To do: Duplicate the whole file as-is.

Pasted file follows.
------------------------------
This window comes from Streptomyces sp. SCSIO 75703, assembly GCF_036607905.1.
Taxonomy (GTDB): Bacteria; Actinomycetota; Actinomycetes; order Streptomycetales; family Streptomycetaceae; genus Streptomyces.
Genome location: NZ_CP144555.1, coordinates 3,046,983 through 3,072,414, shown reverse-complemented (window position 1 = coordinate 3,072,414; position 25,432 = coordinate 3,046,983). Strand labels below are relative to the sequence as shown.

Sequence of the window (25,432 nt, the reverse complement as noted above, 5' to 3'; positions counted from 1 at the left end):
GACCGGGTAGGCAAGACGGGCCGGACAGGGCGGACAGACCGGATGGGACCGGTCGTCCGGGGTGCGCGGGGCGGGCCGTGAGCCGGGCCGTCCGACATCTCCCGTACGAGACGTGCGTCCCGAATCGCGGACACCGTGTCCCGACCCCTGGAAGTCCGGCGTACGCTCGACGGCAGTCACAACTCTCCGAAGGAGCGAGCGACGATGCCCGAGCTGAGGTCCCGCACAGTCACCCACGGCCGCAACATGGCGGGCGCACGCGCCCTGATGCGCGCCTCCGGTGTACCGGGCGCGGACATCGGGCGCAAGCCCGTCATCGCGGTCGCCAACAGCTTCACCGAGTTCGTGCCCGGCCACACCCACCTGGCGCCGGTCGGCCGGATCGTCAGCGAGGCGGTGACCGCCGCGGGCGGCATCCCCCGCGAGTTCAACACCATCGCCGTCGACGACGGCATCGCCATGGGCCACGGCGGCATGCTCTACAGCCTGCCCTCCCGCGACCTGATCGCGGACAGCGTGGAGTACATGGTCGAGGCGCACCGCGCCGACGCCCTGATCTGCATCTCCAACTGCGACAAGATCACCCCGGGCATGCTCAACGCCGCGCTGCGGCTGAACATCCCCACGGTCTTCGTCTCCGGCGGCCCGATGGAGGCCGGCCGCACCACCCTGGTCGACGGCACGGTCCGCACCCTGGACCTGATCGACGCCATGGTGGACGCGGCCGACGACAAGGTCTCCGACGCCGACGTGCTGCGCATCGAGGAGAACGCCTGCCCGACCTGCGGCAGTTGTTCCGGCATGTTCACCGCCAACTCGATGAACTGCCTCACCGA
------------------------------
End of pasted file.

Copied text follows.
This window comes from Streptomyces sp. SCSIO 75703, assembly GCF_036607905.1.
Taxonomy (GTDB): Bacteria; Actinomycetota; Actinomycetes; order Streptomycetales; family Streptomycetaceae; genus Streptomyces.
Genome location: NZ_CP144555.1, coordinates 3,046,983 through 3,072,414, shown reverse-complemented (window position 1 = coordinate 3,072,414; position 25,432 = coordinate 3,046,983). Strand labels below are relative to the sequence as shown.

Sequence of the window (25,432 nt, the reverse complement as noted above, 5' to 3'; positions counted from 1 at the left end):
GACCGGGTAGGCAAGACGGGCCGGACAGGGCGGACAGACCGGATGGGACCGGTCGTCCGGGGTGCGCGGGGCGGGCCGTGAGCCGGGCCGTCCGACATCTCCCGTACGAGACGTGCGTCCCGAATCGCGGACACCGTGTCCCGACCCCTGGAAGTCCGGCGTACGCTCGACGGCAGTCACAACTCTCCGAAGGAGCGAGCGACGATGCCCGAGCTGAGGTCCCGCACAGTCACCCACGGCCGCAACATGGCGGGCGCACGCGCCCTGATGCGCGCCTCCGGTGTACCGGGCGCGGACATCGGGCGCAAGCCCGTCATCGCGGTCGCCAACAGCTTCACCGAGTTCGTGCCCGGCCACACCCACCTGGCGCCGGTCGGCCGGATCGTCAGCGAGGCGGTGACCGCCGCGGGCGGCATCCCCCGCGAGTTCAACACCATCGCCGTCGACGACGGCATCGCCATGGGCCACGGCGGCATGCTCTACAGCCTGCCCTCCCGCGACCTGATCGCGGACAGCGTGGAGTACATGGTCGAGGCGCACCGCGCCGACGCCCTGATCTGCATCTCCAACTGCGACAAGATCACCCCGGGCATGCTCAACGCCGCGCTGCGGCTGAACATCCCCACGGTCTTCGTCTCCGGCGGCCCGATGGAGGCCGGCCGCACCACCCTGGTCGACGGCACGGTCCGCACCCTGGACCTGATCGACGCCATGGTGGACGCGGCCGACGACAAGGTCTCCGACGCCGACGTGCTGCGCATCGAGGAGAACGCCTGCCCGACCTGCGGCAGTTGTTCCGGCATGTTCACCGCCAACTCGATGAACTGCCTCACCGA